Curious what is recognized as a solid algorithm/approach for judging the strength of a directed acyclic graph - particularly the strength of certain nodes. The main question I have about this can be boiled down to the following two graphs:
(if graph doesn't show up, click here or visit this link: http://www.flickr.com/photos/86396568@N00/2893003041/
To my eyes, A is in a stronger position than a. I am judging strength by how strong a node can remain if a link is knocked out. I'd call the first a thin "stilt", and the second a thick "stalk".
Here are the approaches I've considered so far for judging the strength of a node:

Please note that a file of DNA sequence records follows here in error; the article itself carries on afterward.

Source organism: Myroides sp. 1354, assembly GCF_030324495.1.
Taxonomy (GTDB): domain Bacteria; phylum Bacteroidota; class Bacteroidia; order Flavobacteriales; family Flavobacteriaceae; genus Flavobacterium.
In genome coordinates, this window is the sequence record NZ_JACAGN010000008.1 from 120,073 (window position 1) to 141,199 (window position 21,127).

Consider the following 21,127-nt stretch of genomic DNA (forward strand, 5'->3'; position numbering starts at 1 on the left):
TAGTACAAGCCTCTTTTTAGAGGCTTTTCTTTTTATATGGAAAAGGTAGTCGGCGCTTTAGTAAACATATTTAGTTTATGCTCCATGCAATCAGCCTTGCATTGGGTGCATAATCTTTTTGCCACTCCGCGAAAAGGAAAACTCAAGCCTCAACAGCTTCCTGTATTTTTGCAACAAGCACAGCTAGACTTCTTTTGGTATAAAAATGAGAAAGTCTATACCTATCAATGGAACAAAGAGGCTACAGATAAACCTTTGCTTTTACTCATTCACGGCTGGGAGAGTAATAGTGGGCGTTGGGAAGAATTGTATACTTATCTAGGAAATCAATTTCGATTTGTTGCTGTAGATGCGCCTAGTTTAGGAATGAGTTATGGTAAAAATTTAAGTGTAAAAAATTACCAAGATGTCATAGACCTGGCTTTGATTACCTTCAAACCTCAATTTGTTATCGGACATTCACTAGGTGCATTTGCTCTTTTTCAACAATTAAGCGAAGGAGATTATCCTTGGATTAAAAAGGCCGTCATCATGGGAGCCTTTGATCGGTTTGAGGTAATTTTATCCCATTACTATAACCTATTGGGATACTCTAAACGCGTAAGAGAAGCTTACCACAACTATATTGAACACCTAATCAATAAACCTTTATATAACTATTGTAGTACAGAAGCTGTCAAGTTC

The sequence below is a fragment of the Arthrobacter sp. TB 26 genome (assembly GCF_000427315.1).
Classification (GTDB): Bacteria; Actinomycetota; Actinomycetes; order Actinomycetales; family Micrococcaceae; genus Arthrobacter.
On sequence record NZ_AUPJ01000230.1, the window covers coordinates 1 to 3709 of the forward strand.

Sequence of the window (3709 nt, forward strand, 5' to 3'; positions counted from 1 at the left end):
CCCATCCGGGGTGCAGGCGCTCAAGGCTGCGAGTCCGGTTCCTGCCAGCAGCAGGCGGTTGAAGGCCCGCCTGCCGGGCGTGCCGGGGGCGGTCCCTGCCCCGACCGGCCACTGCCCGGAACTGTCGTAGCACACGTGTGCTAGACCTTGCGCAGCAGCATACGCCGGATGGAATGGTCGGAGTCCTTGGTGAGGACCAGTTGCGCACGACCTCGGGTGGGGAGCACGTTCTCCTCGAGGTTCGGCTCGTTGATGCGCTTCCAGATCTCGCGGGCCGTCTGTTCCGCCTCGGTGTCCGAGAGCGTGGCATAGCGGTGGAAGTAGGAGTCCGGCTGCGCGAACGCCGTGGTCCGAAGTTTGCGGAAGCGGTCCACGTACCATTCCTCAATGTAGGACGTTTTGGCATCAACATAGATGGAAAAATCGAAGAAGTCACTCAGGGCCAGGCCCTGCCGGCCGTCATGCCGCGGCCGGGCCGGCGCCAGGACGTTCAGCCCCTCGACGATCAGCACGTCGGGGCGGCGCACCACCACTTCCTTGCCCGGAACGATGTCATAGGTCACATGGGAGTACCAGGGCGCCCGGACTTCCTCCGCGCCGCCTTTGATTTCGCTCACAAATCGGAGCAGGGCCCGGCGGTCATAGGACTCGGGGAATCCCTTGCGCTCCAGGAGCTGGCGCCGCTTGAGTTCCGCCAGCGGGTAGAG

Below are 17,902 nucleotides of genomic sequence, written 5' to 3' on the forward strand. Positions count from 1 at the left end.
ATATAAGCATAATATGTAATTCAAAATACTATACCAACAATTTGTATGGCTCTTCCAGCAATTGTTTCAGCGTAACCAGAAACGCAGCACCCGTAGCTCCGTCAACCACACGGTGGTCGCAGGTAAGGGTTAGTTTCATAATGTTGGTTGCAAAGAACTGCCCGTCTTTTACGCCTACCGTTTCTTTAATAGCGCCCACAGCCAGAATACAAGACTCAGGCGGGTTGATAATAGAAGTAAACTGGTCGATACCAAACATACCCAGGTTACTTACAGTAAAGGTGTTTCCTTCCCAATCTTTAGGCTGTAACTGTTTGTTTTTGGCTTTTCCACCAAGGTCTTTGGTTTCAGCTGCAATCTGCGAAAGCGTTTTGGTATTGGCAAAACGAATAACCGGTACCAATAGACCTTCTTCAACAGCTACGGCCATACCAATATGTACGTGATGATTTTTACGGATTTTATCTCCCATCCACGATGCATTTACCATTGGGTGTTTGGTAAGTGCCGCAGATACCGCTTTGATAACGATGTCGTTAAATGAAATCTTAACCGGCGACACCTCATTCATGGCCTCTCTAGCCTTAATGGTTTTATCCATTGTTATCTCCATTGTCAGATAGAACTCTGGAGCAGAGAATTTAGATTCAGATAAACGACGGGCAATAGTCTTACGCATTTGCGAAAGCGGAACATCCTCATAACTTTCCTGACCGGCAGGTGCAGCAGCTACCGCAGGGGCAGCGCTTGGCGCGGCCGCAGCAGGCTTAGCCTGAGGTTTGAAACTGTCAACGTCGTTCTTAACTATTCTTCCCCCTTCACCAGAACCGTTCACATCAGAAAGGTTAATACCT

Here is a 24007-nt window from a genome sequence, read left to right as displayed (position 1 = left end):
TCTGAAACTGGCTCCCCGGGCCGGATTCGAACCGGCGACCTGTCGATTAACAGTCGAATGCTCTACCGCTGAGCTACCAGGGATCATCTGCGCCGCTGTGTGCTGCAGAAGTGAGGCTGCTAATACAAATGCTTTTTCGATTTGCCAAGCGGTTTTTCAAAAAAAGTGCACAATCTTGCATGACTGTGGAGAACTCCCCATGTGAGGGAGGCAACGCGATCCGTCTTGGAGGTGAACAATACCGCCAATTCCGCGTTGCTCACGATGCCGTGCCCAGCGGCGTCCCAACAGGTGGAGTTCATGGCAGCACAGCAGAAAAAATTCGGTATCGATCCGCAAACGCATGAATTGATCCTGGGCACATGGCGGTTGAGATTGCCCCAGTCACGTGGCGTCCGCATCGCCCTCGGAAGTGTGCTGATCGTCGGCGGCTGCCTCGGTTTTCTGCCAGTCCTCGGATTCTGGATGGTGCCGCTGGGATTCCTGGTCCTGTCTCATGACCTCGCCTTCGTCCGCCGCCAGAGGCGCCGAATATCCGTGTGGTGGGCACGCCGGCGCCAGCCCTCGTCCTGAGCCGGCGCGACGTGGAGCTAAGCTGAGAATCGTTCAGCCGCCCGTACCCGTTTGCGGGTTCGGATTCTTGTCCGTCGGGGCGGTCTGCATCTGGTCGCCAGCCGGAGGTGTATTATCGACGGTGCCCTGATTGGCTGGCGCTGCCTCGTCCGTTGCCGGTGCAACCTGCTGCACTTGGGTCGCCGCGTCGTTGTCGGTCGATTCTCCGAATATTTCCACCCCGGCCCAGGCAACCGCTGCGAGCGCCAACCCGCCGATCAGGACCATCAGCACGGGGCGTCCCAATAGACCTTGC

1) Counting the number of nodes below, subtracting the number of nodes above.
- A=7, a=7, B=5, b=1
2) Counting the number of complete paths (to termination) for each node, summing their lengths.
- A=17 (1+5+5+5+1), B=12 (4+4+4), a=9 (3+3+3), b=2
- This make the stilt stronger, rather than the stalk.
3) Counting every possible path, treating every node as a destination.
- A=9 (A->B, A->C, A->D, A->E, A->G, 2xA->F, 2xA->H), B=6, a=9, b=2
3 seems like the best option so far, but is there one that is better, generalized for DAGs? Is this something that has a known best approach? The principles are to use as much information in the graph as possible, and for the solution to be explainable in an intuitive way.